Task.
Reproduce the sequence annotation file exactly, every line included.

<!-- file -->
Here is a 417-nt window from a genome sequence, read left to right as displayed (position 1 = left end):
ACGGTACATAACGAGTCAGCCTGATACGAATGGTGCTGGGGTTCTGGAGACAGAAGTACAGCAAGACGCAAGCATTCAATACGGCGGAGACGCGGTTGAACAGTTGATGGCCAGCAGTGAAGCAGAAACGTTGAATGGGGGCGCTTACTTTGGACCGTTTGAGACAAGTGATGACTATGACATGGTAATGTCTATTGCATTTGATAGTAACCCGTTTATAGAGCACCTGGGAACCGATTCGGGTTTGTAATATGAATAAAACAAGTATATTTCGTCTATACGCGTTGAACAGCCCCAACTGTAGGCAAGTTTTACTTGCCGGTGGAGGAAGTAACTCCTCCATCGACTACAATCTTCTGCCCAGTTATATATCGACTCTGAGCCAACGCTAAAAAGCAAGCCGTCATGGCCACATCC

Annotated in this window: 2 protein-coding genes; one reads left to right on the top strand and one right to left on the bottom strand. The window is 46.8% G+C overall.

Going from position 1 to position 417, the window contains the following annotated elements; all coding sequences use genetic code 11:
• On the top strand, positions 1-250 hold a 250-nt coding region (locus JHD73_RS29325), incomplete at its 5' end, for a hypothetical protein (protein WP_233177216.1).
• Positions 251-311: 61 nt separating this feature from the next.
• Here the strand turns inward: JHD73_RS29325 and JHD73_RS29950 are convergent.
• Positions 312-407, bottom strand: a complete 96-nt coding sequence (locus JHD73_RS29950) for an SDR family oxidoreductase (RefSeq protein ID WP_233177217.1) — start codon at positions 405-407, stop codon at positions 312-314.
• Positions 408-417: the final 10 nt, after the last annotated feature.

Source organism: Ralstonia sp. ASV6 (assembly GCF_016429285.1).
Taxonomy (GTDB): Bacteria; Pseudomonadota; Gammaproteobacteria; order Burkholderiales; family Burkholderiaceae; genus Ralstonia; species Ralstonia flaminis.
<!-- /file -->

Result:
Here is a 417-nt window from a genome sequence, read left to right as displayed (position 1 = left end):
ACGGTACATAACGAGTCAGCCTGATACGAATGGTGCTGGGGTTCTGGAGACAGAAGTACAGCAAGACGCAAGCATTCAATACGGCGGAGACGCGGTTGAACAGTTGATGGCCAGCAGTGAAGCAGAAACGTTGAATGGGGGCGCTTACTTTGGACCGTTTGAGACAAGTGATGACTATGACATGGTAATGTCTATTGCATTTGATAGTAACCCGTTTATAGAGCACCTGGGAACCGATTCGGGTTTGTAATATGAATAAAACAAGTATATTTCGTCTATACGCGTTGAACAGCCCCAACTGTAGGCAAGTTTTACTTGCCGGTGGAGGAAGTAACTCCTCCATCGACTACAATCTTCTGCCCAGTTATATATCGACTCTGAGCCAACGCTAAAAAGCAAGCCGTCATGGCCACATCC

Annotated in this window: 2 protein-coding genes; one reads left to right on the top strand and one right to left on the bottom strand. The window is 46.8% G+C overall.

Going from position 1 to position 417, the window contains the following annotated elements; all coding sequences use genetic code 11:
• On the top strand, positions 1-250 hold a 250-nt coding region (locus JHD73_RS29325), incomplete at its 5' end, for a hypothetical protein (protein WP_233177216.1).
• Positions 251-311: 61 nt separating this feature from the next.
• Here the strand turns inward: JHD73_RS29325 and JHD73_RS29950 are convergent.
• Positions 312-407, bottom strand: a complete 96-nt coding sequence (locus JHD73_RS29950) for an SDR family oxidoreductase (RefSeq protein ID WP_233177217.1) — start codon at positions 405-407, stop codon at positions 312-314.
• Positions 408-417: the final 10 nt, after the last annotated feature.

Source organism: Ralstonia sp. ASV6 (assembly GCF_016429285.1).
Taxonomy (GTDB): Bacteria; Pseudomonadota; Gammaproteobacteria; order Burkholderiales; family Burkholderiaceae; genus Ralstonia; species Ralstonia flaminis.